Can We Outrun Our Winter Dread?

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Photo-Illustration: by The Cut; Photos: Getty Images

“Hot Bod” is an exploration of fitness culture and its adjacent oddities.

The first evening that dropped to an unoppressive 71 degrees, maybe four weeks ago, I set up camp on my front stoop for the first time in months, with my sunset gin to drink and a gay smut memoir to semi-read. Just before dark, a guy seemingly my age, but in business pants, tromped by on a noisy phone call. “This winter,” he said, “the one thing, the one thing I know is: I gotta start working out.” We made eye contact right then in full, fleeting intimacy of stranger recognition. Our eyes said, This sentiment is universally held! And also: Sir, how did you know that this is the problem that animates many of my professional concerns?

My stranger-neighbor seemed to summarize the distressing winter problem of being stuck inside our bodies, while our bodies are stuck inside our houses, with not a single party really thrilled about that. It was his early declaration of winter that really resonated, because it’s the height of gorgeous fall! Still, the despair approaches. Another interminable, cooped-up phase of restlessness and loneliness, all hopped up on frustration, but somehow lethargic? Stuck inside, it’s a face-off with all your possessions, begging for attention: the magazine stack that should really be thinned down, the barely used fitness contraption in the corner that feels both impossible to ignore and impossible to use. It doesn’t sound fun! But it’s possible, as always, to take a new stance against our impending dread and attempt to outrun our winter angst with interventions.

Almost everyone I’ve spoken to, socially and professionally, reports falling short in some way from their vision of their fitness life in the past year: digital subscriptions vehemently avoided; comfort with in-person classes sorrowfully delayed; many pairs of new leggings, never worn. Last year, a chic and exuberant book-editor friend (and self-described “plans queen”) followed her usual instincts and made a rigorous schedule of live workouts with some of her favorite instructors from every fitness boutique she’d ever loved. But the digital classes bored her. “Did I like the physical motion of boxing? Turns out, no, it’s stupid. What I liked was the whole atmosphere; I liked being around strong and motivated people.” While 20 strong, motivated people aren’t in most of our apartments, atmospheres can be replicated. This winter, she will try the classes again, but before each workout, she’ll go full fog-and-mirrors and make her bedroom resemble an immoderate fitness studio: She’s bought a big mirror to stand in front of, and she’s going to use her portable speaker, “no headphones, pray for the neighbors.” She bought candles and rave-ready color-changing light bulbs. “I didn’t do any of this setup before, because I thought that would take time from my workout,” she says. “But, first, I would have been commuting anyway. Second, whatever!”

We’ve learned what we can expect of ourselves, which could give insight to new tricks. One of my friends, who owns an underused stationary bike, had a recent revelation. She told me over the phone, wrangling her chatty toddler in the background, “This winter, there will be no shower without a workout beforehand.” She and I have previously commiserated over the myth of the 30-minute at-home workout. You’ve got to find a sports bra, clear the floor — somehow that’s never less than 15 minutes — then after, you need to shower and then you’re so hungry you have to make a feast; it’s somehow a two-hour endeavor total. For the time-strapped, this is a hard sell. But her new requirement has a two-birds-one-stone irresistible efficiency.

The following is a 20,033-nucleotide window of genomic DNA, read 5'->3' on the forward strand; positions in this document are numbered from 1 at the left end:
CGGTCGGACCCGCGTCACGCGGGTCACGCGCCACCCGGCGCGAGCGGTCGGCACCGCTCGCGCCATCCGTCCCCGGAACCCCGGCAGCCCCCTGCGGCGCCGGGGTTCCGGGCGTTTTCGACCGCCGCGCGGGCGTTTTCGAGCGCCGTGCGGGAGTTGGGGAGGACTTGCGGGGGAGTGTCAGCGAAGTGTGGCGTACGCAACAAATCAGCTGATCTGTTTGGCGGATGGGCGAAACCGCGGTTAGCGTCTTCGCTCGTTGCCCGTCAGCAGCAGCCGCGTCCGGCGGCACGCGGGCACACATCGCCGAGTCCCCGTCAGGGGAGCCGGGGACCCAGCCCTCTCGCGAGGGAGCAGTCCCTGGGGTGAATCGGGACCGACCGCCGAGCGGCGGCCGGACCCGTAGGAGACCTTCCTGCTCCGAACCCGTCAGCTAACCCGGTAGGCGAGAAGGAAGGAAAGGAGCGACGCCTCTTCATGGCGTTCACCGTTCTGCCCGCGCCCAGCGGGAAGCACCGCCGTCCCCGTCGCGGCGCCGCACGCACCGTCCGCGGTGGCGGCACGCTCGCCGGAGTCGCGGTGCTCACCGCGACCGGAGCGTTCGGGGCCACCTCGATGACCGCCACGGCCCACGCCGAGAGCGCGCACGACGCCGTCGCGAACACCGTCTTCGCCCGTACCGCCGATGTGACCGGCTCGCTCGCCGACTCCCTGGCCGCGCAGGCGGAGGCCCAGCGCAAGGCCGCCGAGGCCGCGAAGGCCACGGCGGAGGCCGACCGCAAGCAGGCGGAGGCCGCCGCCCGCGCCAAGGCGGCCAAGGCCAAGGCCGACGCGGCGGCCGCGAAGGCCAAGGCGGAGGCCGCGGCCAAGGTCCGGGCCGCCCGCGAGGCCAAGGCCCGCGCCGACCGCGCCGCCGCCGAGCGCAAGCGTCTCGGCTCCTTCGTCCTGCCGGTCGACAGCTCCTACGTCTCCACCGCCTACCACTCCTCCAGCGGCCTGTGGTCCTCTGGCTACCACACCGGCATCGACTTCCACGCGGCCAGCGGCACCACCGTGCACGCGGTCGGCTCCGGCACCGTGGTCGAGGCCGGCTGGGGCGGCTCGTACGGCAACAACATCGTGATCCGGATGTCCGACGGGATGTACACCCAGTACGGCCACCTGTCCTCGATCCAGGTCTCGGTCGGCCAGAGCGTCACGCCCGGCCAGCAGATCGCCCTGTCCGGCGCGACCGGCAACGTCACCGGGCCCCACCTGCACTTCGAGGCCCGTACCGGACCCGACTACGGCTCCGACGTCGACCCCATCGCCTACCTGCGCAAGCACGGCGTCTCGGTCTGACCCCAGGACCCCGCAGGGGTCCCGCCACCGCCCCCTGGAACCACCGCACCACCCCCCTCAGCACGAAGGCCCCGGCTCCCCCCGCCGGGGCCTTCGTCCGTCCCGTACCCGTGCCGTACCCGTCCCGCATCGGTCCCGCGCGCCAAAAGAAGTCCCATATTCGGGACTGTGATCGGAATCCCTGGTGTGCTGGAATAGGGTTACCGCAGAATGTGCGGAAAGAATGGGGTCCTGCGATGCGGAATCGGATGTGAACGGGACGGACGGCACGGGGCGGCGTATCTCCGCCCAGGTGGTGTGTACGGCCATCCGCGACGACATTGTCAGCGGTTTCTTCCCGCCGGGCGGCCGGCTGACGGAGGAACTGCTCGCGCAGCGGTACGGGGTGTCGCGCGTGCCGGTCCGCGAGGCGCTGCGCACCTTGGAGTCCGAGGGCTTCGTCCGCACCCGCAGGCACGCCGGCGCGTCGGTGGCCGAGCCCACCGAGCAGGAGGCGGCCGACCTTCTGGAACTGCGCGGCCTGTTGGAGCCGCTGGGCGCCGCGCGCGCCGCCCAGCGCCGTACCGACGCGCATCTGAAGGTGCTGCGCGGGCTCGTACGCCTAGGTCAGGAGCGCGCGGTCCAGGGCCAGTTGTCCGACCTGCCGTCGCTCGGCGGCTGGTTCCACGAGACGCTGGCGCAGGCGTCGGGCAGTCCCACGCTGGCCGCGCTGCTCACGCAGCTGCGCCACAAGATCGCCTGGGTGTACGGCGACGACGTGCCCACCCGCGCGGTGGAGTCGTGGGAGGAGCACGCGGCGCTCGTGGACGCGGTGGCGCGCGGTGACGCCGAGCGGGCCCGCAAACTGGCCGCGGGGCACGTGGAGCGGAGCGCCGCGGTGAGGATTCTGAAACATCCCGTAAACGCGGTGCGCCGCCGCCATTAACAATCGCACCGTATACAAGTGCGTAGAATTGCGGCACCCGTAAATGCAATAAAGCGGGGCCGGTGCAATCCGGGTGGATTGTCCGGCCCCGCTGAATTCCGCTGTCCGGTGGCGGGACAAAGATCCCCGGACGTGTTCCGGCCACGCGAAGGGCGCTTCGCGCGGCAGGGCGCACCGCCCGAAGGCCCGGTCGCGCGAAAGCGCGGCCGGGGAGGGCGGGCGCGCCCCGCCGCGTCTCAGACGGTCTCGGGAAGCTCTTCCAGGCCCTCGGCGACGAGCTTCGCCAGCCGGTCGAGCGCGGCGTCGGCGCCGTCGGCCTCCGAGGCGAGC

Rejecting premises and hating things has always been a great opportunity to figure out what we need. Another friend, who famously hates working out, texted me a couple times last year for suggestions for digital fitness classes, “so I don’t atrophy.” Did any of them work for her? They absolutely did not: “It was all these people telling me what to do.” Fair point! Plus, “They played Mumford & Sons. I panicked.” This winter, she’s resolved to work out, no instruction. She’s going to make a playlist (she’s a musician, if you haven’t guessed) and just move for the whole thing. She doesn’t know what it will be: wiggling, stretching, dancing, a push-up or two. But there will be no one telling her what to do, no Mumford, or his sons.

Even if we already know what we like, there’s nothing that induces indifference like being stuck with something. I love my classes, I love being told what to do, but I feel a strong premonition that I’m going to be frustrated really soon. To outpace my ennui this year, I impulsively borrowed a rowing machine for a couple months. I don’t know what that will be like, but the novelty alone sounds good enough! I knew that I needed a project, and figuring out how to row seems like just the project for me. I’m hoping its very impermanence will imbue a sense of momentousness that will leave me forever changed. Like studying abroad!

And when the machine goes away, I want to spend the rest of the winter tromping very quickly around parks and nearby woods, like an elk. I really do enjoy my inside workouts, and even rhapsodize about them, but they distinctly don’t go anywhere. Come to think of it, the rowing machine — while it promises to be a distracting escape from my usual aerobics on a screen — is yet another symbol of stuckness. Even though it will be cold and I’ll be grouchy, the escape I need might be more literal: getting out of the house and actually stomping toward something.

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